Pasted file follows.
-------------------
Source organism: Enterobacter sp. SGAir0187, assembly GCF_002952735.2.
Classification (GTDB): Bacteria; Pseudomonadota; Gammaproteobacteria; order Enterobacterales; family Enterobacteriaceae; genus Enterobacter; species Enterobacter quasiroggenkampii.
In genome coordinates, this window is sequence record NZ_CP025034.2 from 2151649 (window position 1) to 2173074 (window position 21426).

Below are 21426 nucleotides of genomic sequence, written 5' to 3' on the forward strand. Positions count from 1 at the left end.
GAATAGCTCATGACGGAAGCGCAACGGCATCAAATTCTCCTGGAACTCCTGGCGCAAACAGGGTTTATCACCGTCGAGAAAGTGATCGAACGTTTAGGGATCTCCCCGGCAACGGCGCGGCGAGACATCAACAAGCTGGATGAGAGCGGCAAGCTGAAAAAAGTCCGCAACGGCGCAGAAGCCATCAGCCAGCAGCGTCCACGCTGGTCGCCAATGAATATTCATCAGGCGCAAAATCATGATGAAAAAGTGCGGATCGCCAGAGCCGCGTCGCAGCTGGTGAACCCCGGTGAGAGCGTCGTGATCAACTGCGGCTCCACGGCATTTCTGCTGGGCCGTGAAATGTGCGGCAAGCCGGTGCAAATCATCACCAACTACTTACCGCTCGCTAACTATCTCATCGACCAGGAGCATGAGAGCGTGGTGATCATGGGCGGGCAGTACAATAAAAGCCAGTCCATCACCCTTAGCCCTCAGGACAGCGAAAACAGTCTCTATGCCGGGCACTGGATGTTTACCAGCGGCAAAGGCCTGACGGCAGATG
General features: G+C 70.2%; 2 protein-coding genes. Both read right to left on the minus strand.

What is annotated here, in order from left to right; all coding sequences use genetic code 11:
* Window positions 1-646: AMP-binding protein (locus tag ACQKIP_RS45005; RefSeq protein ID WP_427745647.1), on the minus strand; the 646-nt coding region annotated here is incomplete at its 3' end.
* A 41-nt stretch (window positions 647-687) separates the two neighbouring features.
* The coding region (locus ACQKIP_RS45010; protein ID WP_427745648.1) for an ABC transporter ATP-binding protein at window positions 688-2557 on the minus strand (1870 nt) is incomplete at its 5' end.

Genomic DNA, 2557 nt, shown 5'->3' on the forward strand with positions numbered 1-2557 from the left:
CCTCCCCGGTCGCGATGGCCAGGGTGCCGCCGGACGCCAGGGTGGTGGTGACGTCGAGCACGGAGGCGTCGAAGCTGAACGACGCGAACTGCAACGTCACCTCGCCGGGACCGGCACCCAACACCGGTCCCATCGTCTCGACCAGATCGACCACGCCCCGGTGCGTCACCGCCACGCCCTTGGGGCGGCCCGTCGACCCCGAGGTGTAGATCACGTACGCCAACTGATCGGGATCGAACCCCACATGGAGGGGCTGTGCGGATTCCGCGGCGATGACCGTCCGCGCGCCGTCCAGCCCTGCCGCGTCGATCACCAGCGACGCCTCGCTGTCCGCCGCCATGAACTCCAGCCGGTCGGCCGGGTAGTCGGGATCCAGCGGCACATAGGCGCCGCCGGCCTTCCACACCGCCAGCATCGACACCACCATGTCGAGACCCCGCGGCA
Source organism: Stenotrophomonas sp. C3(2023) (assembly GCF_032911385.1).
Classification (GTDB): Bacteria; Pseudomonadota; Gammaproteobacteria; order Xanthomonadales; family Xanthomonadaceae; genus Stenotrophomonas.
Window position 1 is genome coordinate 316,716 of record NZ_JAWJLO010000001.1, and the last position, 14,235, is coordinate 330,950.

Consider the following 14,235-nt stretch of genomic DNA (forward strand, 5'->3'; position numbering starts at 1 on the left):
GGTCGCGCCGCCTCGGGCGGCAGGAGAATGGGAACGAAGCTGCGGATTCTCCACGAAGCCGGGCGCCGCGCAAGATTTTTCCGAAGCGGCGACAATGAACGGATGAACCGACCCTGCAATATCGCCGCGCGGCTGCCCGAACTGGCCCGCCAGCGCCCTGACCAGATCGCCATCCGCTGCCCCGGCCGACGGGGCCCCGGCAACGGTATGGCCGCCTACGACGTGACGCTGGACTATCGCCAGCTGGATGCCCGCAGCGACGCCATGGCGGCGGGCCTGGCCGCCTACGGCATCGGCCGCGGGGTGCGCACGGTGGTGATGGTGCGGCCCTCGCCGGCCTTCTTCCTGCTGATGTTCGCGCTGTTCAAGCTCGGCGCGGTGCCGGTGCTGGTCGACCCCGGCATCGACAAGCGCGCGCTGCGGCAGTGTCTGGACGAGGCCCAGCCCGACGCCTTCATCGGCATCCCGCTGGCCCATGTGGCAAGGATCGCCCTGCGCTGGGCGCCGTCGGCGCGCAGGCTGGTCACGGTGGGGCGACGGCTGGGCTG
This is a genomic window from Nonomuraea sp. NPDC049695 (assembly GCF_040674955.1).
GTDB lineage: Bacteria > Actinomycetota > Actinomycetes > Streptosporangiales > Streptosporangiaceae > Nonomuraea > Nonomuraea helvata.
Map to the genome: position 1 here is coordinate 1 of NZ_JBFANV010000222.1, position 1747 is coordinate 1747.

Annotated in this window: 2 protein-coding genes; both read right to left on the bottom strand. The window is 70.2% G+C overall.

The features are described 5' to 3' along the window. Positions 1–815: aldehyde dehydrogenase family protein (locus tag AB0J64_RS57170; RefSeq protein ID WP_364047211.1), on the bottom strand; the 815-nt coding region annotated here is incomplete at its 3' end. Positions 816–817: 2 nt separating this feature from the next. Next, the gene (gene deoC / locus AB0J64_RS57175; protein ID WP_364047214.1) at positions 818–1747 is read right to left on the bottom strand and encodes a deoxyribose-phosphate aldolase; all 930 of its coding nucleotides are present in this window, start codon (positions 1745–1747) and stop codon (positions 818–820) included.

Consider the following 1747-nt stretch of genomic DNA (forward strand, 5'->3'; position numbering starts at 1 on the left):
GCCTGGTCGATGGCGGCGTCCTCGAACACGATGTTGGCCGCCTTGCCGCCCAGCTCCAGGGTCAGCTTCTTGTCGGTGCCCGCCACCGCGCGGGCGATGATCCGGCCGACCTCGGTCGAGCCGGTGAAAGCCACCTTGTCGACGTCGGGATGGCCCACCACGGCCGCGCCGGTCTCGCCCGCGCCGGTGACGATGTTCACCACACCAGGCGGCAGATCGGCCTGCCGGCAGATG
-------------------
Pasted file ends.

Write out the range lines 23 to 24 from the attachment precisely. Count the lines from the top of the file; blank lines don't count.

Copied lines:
Consider the following 1747-nt stretch of genomic DNA (forward strand, 5'->3'; position numbering starts at 1 on the left):
GCCTGGTCGATGGCGGCGTCCTCGAACACGATGTTGGCCGCCTTGCCGCCCAGCTCCAGGGTCAGCTTCTTGTCGGTGCCCGCCACCGCGCGGGCGATGATCCGGCCGACCTCGGTCGAGCCGGTGAAAGCCACCTTGTCGACGTCGGGATGGCCCACCACGGCCGCGCCGGTCTCGCCCGCGCCGGTGACGATGTTCACCACACCAGGCGGCAGATCGGCCTGCCGGCAGATG